Beware of Financial Dorian Grays


Have you ever read the novel The Picture of Dorian Gray by Oscar Wilde or watched the 2009 movie? The novel and movie tell the story of a portrait of a young man who finds himself in a moral freefall; however, the effects of his lifestyle do not appear on his face, rather the portrait of him becomes increasingly grotesque over time. With every evil act committed by Dorian, the portrait gains a scar or disfigurement. Dorian’s attractive appearance and magnetic personality lead others to his life of sin and debauchery but much to their dismay they do not have the painting to bear the after effects. Once I became a financial advisor, I realized that Dorian Gray was not just a literary character; however, there are thousands of financial Dorian Grays wondering the streets all over the place.

Who is a financial Dorian Gray?

A financial Dorian Gray is a person who leads an excessive lifestyle without much thought for the financial tolls this lifestyle will cost. This person typically pays for clothes at full price, rarely looks for coupons or deals, mindlessly spends money, probably drives an expensive car, lives in an expensive house and furnishes it with expensive items. To the naked eye, this person is living a wonderful life and it seems as though we should aspire to achieve this lifestyle. And you may say, “Shannon, what’s wrong with engaging in these activities? These people work hard so they should “indulge” in the finer things if they choose.” Yes, indulging in the finer things seems like a wonderful idea when we work so hard, the problem is when the indulging becomes the focus rather than just an occasional reward. Just like the portrait reflected the evils of a carefree lifestyle, a financial Dorian Gray’s credit card or bank statement illustrate the true damages of financial irresponsibility.

Why should we beware of financial Dorian Grays?

Just as Oscar Wilde’s Dorian Gray was an incredibly appealing and persuasive person, so is a financial Dorian Gray. The problem with both is that they typically lead you to make financial and moral mistakes alongside them. I have good friends who are financial Dorian Grays. I don’t have to worry about them reading this blog, because they have no interest in frugal living or making responsible financial choices. They both earn good livings but lead excessive lifestyles. They wear expensive clothes; drive expensive cars, travel all over the place and stay in expensive hotels. We used to go on a trip with them every year, and without fail, it was always the most expensive trip we ever took in the year. Just trying to keep up with these friends, led to financial challenges in my household. When we couldn’t “afford” to go on the trip (i.e. we decided to spend our money on more responsible endeavors like buying a home), we became less appealing to them as friends. Even for those who have above average salaries, it is difficult to afford to hang around with a financial Dorian Gray. If these people choose to live a financially irresponsible life, that is their own concern, but you cannot let them coax you into joining them.

The grass is not greener

I am frequently advising clients against comparing themselves to their financial Dorian Gray friends. My clients are convinced that they are “missing out” on something because they do not have what their friends have. And my response to my clients is “Yes, you do not have mounds of debt from which you can’t escape or no emergency or retirement savings, and these are good things not bad.” I have met with a number of “potential clients” who I was told have “lots of money” because they make lots of money only to find out they have nothing but debt and “stuff” because of poor choices throughout their adult lives. Financial Dorian Grays typically do not have enough assets to even work with a financial advisor. So, don’t concern yourself with trying to keep up with them, remember that they have a hideous credit card statement lurking in their home just as Dorian had the portrait in his attic. Trust me, I have seen these statements, and they are hideous.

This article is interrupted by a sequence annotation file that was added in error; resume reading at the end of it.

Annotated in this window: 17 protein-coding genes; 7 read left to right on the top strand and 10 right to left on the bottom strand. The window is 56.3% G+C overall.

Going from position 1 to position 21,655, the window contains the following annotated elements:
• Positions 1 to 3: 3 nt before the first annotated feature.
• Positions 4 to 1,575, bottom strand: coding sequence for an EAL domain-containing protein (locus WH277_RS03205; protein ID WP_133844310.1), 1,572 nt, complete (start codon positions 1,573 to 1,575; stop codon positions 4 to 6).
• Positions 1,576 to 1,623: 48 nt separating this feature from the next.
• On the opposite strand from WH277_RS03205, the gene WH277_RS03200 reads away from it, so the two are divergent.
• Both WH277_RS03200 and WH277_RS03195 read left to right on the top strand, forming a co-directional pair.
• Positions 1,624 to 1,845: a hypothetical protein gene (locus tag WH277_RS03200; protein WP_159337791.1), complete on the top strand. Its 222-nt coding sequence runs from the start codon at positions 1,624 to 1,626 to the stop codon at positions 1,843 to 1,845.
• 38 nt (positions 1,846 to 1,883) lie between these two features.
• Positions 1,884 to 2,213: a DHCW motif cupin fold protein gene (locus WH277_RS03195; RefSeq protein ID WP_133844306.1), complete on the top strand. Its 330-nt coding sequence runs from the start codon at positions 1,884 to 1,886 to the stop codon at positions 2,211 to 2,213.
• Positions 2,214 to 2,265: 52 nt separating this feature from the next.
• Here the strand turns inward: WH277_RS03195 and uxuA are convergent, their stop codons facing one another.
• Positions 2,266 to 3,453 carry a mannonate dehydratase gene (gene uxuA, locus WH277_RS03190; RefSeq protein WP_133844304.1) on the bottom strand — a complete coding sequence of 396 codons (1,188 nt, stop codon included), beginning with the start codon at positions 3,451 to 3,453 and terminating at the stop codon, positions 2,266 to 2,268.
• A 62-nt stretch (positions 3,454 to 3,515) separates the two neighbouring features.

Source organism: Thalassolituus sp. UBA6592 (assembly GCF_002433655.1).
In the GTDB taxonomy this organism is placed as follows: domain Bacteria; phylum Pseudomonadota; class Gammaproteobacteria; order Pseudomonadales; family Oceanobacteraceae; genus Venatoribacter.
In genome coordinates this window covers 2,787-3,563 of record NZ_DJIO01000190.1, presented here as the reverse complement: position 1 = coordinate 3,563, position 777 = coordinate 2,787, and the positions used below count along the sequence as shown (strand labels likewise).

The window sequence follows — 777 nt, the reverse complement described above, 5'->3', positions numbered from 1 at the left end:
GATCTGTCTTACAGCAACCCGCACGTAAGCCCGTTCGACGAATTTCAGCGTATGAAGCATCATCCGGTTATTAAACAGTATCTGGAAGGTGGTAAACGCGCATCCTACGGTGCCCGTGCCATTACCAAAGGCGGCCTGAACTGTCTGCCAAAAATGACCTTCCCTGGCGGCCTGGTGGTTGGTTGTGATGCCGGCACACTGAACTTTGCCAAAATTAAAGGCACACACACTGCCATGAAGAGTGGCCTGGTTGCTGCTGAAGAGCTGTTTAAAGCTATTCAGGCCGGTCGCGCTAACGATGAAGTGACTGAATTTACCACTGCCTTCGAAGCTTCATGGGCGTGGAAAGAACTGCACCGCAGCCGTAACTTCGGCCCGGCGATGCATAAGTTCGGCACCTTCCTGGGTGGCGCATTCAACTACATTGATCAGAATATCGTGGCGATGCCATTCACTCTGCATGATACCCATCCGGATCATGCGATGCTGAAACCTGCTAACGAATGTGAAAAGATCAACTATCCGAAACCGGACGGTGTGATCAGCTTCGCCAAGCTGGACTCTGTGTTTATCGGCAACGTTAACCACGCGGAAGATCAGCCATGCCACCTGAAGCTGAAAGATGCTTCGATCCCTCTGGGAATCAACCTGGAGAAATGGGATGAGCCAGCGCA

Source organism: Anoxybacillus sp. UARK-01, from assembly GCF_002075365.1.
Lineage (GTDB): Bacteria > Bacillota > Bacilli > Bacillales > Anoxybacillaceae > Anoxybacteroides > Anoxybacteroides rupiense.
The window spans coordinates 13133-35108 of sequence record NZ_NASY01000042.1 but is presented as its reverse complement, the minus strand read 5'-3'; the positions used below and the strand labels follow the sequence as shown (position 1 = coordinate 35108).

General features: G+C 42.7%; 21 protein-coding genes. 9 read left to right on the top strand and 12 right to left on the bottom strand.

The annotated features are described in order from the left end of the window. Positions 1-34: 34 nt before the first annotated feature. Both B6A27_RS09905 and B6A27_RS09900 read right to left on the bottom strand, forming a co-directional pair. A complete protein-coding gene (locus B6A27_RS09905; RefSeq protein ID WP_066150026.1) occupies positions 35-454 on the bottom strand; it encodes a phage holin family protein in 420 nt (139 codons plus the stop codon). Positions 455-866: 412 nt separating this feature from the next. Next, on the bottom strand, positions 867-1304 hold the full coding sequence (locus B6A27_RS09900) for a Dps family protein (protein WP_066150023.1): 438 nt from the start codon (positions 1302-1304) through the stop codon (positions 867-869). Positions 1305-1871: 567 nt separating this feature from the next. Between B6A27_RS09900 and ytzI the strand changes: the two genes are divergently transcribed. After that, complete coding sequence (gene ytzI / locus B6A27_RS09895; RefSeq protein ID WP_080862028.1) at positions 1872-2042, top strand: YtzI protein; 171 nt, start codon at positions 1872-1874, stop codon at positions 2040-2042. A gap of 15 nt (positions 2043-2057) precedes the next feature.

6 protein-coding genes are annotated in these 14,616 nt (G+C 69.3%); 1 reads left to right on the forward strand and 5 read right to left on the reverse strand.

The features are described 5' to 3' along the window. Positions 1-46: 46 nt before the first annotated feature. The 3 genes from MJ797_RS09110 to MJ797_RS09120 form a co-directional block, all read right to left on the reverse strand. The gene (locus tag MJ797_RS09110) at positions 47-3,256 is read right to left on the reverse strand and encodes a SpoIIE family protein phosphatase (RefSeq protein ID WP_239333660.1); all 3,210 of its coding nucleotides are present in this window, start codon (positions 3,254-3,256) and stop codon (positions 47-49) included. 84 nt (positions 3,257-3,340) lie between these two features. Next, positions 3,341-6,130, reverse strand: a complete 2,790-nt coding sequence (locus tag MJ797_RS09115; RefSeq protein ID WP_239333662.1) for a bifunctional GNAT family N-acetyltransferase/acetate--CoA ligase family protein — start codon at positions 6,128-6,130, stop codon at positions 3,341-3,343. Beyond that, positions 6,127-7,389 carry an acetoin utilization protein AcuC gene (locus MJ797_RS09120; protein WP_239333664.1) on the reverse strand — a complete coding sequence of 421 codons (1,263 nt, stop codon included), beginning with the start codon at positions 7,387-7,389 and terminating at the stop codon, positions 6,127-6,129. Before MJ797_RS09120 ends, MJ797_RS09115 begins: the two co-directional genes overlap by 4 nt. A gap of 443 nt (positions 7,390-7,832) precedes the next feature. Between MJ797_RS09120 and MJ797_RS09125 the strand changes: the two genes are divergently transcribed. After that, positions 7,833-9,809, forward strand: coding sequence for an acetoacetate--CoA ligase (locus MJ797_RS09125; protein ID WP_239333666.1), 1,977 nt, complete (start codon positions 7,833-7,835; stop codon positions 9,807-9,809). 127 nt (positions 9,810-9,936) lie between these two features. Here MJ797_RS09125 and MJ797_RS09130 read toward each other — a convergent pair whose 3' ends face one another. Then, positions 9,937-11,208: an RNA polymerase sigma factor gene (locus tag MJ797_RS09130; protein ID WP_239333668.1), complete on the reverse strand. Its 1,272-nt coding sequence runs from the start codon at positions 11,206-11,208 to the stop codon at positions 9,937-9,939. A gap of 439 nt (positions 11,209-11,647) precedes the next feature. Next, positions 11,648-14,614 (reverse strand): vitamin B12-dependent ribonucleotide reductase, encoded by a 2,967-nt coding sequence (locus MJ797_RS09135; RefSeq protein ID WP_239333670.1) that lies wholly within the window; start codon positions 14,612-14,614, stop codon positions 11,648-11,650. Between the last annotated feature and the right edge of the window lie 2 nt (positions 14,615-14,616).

If you think you may be a financial Dorian Gray and your debt burden is becoming difficult to bear, you can make a conscious choice to change. In the novel Dorian Gray, the lead character could not exist without the portrait; however, you most definitely can exist without credit card debt and the sooner you tackle it, the healthier financially and mentally you will feel. There are amazing personal finance blogs out there with great tips and tools for tackling debt issues. If you have friends who may be financial Dorian Grays, try to minimize the time and money you spend with them if they hurt your personal finances. If they are good friends, they will be more than willing to engage in less expensive activities. If they don’t want to help you save money, then I would think they are not really good friends and worth sharing your time.

Are you a financial Dorian Gray or a recovering one? Do you know of any? How do you keep from becoming one?

If you are still not sure about financial Dorian Grays, check out this guy…





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Shannon is a financial planner who left a “traditional” financial services firm to start her own company, The Financial Gym, because she felt traditional financial services firms did not have the tools or resources to help people in their 20s and 30s who are starting out and trying to build assets while also managing debt. She realized that the key to long-term personal financial success is a commitment to financial fitness and making smart financial choices. Through her blog, Financially Blonde, her book, Train Your Way To Financial Fitness, her podcast, Martinis and Your Money and The Financial Gym, Shannon is committed to making financial fitness fun, easy and accessible for everyone.

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